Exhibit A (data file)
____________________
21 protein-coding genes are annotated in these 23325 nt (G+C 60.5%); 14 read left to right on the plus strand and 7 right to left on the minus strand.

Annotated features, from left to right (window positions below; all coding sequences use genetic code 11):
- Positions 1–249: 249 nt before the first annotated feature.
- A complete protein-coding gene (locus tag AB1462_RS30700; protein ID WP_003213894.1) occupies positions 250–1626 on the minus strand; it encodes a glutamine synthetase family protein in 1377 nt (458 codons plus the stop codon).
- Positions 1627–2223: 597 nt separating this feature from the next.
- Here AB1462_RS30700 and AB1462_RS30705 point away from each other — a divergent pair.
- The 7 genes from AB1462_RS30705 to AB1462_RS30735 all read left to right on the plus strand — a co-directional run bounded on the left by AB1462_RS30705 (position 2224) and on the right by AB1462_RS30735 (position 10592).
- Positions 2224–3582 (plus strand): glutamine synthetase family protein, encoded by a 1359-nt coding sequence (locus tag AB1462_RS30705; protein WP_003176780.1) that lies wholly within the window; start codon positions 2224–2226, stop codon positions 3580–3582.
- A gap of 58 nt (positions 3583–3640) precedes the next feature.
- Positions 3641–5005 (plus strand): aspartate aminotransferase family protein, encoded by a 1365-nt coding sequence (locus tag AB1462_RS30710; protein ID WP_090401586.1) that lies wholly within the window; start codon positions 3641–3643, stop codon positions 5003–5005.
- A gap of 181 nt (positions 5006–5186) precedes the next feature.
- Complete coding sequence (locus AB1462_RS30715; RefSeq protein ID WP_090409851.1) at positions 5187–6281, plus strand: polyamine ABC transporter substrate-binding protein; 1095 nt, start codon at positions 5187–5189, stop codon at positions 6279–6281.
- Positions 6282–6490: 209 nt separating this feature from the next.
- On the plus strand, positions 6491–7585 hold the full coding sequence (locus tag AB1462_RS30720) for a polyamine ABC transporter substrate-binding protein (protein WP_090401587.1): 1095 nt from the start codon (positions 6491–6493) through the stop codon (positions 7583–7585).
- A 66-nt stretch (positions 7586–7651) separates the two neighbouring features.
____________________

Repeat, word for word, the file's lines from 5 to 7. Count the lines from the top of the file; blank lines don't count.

- Positions 1627–2223: 597 nt separating this feature from the next.
- Here AB1462_RS30700 and AB1462_RS30705 point away from each other — a divergent pair.
- The 7 genes from AB1462_RS30705 to AB1462_RS30735 all read left to right on the plus strand — a co-directional run bounded on the left by AB1462_RS30705 (position 2224) and on the right by AB1462_RS30735 (position 10592).